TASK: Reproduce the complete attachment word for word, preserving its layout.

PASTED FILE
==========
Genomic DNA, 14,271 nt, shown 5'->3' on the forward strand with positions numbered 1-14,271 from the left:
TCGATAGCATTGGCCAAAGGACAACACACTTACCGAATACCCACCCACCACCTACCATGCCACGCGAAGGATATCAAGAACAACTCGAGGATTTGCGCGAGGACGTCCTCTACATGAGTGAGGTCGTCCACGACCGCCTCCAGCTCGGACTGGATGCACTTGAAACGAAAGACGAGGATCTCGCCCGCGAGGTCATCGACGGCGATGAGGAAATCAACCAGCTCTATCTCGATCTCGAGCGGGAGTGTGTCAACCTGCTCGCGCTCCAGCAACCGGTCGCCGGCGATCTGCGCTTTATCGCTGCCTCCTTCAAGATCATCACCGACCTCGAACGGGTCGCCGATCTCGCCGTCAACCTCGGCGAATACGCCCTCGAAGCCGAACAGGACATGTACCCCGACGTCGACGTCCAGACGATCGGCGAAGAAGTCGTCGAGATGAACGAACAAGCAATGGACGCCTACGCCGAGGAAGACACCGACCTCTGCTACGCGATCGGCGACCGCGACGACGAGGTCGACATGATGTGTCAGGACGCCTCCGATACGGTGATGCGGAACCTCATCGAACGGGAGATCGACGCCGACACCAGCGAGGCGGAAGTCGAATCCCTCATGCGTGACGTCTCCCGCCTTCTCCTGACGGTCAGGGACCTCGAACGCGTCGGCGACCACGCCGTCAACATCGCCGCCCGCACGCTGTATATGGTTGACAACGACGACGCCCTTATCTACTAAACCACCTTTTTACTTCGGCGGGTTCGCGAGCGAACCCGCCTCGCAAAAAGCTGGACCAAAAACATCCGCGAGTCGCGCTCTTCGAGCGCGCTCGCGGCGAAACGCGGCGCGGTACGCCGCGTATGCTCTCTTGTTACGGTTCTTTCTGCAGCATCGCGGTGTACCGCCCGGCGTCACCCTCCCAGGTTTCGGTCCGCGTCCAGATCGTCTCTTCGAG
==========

Genomic DNA, 14,271 nt, shown 5'->3' on the forward strand with positions numbered 1-14,271 from the left:
TCGATAGCATTGGCCAAAGGACAACACACTTACCGAATACCCACCCACCACCTACCATGCCACGCGAAGGATATCAAGAACAACTCGAGGATTTGCGCGAGGACGTCCTCTACATGAGTGAGGTCGTCCACGACCGCCTCCAGCTCGGACTGGATGCACTTGAAACGAAAGACGAGGATCTCGCCCGCGAGGTCATCGACGGCGATGAGGAAATCAACCAGCTCTATCTCGATCTCGAGCGGGAGTGTGTCAACCTGCTCGCGCTCCAGCAACCGGTCGCCGGCGATCTGCGCTTTATCGCTGCCTCCTTCAAGATCATCACCGACCTCGAACGGGTCGCCGATCTCGCCGTCAACCTCGGCGAATACGCCCTCGAAGCCGAACAGGACATGTACCCCGACGTCGACGTCCAGACGATCGGCGAAGAAGTCGTCGAGATGAACGAACAAGCAATGGACGCCTACGCCGAGGAAGACACCGACCTCTGCTACGCGATCGGCGACCGCGACGACGAGGTCGACATGATGTGTCAGGACGCCTCCGATACGGTGATGCGGAACCTCATCGAACGGGAGATCGACGCCGACACCAGCGAGGCGGAAGTCGAATCCCTCATGCGTGACGTCTCCCGCCTTCTCCTGACGGTCAGGGACCTCGAACGCGTCGGCGACCACGCCGTCAACATCGCCGCCCGCACGCTGTATATGGTTGACAACGACGACGCCCTTATCTACTAAACCACCTTTTTACTTCGGCGGGTTCGCGAGCGAACCCGCCTCGCAAAAAGCTGGACCAAAAACATCCGCGAGTCGCGCTCTTCGAGCGCGCTCGCGGCGAAACGCGGCGCGGTACGCCGCGTATGCTCTCTTGTTACGGTTCTTTCTGCAGCATCGCGGTGTACCGCCCGGCGTCACCCTCCCAGGTTTCGGTCCGCGTCCAGATCGTCTCTTCGAG